January Full Team Training: CPR

January’s monthly training was the full-team CPR training, an annual event, during which everyone took the American Red Cross CPR recertification exam. The rest of the time was split between a well-presented overview and demo by Mike McMillan, followed by numerous stations. Team members refreshed (or learned new) skills in infant and adult CPR, choking, using AEDs, and taking vital signs. All of these skills, like most of those learned for SAR, are perishable and need to be practiced often in order to be used with confidence when the need arises.

Alzheimer’s and SAR

The Alzheimer’s Association’s Safe Return® guide describes Alzheimer’s disease as a progressive brain disorder that gradually destroys a person’s memory and ability to learn, reason, make judgments, communicate, and carry out daily activities. As Alzheimer’s progresses, individuals may also experience changes in personality and behavior such as anxiety, suspiciousness or agitation, and delusions or hallucinations.

Alzheimer’s is the most common form of dementia, a group of conditions that gradually destroys brain cells and leads to progressive decline in mental function.
 
Six out of 10 people with Alzheimer’s will wander. Alzheimer’s disease causes millions of people in the United States to lose their ability to recognize familiar places and faces, or to even remember their names or addresses. They may become disoriented and lost, even in their own neighborhood. They may wander by foot, as well as by car or other form of transportation.
 
Although common, wandering can be dangerous—if not found within 24 hours, up to half of those who wander risk serious injury or death. Inclement weather, busy roads, and landscape trouble-spots pose a greater risk to the wandering individual.
 
Brad Dennis, Director for the Klaas Kids Foundation, outlines typical behaviors exhibited by a missing person with Alzheimer’s or dementia:
  • Will usually (89%) be found within one mile of the Point Last Seen (PLS); half found within 0.5 miles. 
  • Will usually be found a short distance from road (50% within 33 yards)
  • May attempt to travel to former residence or favorite place.
  • Will not leave many physical clues.
  • Only 1% will cry-out for help, and only 1% will respond to shouts.
  • Will succumb to the environment (hypothermia, drowning, and dehydration).
  • Will go until stuck; appear to lack the ability to turn around.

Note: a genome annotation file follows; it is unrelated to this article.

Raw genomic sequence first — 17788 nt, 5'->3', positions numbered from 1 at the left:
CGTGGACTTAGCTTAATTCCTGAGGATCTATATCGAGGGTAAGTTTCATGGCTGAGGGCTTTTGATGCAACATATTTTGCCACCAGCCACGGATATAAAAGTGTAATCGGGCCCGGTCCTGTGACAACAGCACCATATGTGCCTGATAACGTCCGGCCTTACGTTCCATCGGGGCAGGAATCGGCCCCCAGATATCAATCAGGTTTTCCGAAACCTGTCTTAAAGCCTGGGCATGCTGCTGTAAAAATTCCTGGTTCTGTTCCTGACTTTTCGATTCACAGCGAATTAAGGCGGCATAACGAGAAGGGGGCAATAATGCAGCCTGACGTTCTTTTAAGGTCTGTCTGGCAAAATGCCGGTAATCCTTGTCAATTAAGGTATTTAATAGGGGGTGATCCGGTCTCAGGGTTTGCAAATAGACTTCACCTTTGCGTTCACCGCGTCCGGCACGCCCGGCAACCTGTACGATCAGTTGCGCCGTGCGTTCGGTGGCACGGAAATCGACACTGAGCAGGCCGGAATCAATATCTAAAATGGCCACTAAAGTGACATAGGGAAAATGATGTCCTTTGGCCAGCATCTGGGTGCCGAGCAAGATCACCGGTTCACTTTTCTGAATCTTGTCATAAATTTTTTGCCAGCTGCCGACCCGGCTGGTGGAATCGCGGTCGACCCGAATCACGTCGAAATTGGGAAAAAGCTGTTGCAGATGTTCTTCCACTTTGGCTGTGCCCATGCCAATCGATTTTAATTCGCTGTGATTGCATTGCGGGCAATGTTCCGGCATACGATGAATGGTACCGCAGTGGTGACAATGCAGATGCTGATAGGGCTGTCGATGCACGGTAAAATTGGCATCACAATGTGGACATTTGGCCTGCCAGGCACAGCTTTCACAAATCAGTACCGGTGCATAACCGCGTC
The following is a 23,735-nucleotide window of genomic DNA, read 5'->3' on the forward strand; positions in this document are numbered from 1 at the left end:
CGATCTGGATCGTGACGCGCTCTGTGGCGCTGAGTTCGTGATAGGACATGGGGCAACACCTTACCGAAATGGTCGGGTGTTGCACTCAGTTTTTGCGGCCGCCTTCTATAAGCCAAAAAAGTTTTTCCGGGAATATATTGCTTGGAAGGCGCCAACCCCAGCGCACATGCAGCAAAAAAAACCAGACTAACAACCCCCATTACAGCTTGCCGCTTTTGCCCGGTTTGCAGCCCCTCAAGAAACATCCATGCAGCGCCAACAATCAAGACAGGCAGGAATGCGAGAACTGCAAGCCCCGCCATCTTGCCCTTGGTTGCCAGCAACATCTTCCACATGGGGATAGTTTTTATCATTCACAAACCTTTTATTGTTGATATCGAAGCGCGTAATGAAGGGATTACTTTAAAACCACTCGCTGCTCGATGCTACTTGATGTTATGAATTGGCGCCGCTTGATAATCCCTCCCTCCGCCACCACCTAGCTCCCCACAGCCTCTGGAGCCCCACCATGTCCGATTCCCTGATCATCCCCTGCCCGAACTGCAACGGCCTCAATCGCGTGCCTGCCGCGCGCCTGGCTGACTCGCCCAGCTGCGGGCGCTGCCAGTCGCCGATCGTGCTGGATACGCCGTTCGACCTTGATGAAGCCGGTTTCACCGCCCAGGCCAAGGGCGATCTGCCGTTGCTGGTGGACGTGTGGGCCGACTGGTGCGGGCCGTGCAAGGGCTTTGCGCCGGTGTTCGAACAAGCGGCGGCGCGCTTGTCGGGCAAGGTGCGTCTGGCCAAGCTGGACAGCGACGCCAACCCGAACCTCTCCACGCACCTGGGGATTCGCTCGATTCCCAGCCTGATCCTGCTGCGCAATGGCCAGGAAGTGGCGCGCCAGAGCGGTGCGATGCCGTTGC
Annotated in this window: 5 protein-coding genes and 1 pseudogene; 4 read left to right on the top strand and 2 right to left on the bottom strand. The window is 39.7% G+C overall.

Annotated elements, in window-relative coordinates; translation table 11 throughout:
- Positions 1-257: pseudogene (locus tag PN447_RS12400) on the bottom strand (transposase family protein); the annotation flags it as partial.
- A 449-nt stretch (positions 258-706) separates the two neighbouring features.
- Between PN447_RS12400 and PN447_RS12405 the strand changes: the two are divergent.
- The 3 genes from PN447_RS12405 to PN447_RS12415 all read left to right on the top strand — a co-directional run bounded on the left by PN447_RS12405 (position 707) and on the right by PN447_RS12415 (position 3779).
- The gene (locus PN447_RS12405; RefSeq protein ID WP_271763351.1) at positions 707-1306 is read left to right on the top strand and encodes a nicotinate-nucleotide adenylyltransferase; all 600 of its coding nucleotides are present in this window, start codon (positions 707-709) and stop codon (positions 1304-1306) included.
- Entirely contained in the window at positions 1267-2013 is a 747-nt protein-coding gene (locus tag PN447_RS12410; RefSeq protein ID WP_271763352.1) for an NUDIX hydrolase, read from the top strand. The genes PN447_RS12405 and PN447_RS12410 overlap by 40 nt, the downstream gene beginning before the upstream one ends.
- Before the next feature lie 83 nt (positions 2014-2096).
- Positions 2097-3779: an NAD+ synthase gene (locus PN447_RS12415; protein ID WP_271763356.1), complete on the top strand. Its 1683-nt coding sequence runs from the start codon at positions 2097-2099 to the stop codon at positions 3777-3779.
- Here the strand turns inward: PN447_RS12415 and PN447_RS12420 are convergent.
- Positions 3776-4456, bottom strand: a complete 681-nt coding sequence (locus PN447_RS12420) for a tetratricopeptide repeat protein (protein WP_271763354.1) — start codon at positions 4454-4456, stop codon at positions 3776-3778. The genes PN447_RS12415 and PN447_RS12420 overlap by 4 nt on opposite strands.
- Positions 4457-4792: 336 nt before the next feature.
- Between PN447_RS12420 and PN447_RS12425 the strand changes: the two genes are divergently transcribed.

• Will usually be found in a creek or drainage and/or caught in briars/bushes (63%)
  • Leaves own residence or nursing home, possibly with last sighting on a roadway. May cross or depart from roads (67%).
  • Commonly has coexisting medical problems that limit mobility.
  • Has previous history of wandering (72%).
Due to the changes that occur in the brain, people with dementia may have trouble understanding directions and communicating. SAR members should consider the TALK tactics developed by the Alzheimer’s Association when coming in contact with an Alzheimer’s subject.
 
Take it slow: Approach the person slowly from the front, and speak slowly. Identify yourself and explain why you’ve approached the person.
 
Ask simple questions: Use questions with one-word answers, and be patient when waiting for a response. Ask one question at a time, allowing plenty of time for response. If necessary, repeat your question using the exact wording.
 
Limit reality checks: Avoid correcting the person if they answer a question incorrectly. (When checking AxO questions, if they say it’s 1967 and they are in Michigan, accept it).
 
Keep eye contact: Eye contact and good nonverbal communication will help put the person at ease. Instead of speaking, try non-verbal communication. Prompting with action works well.
 
 
 
The Alzheimer’s Association has developed the Safe Return® program, a 24-hour nationwide identification, support, and enrollment program. The organization works with law enforcement to quickly identify and return to safety a person with Alzheimer’s or a related dementia who has wandered, locally or far from home. Visit the Alzheimer’s Association website for additional information on the disease.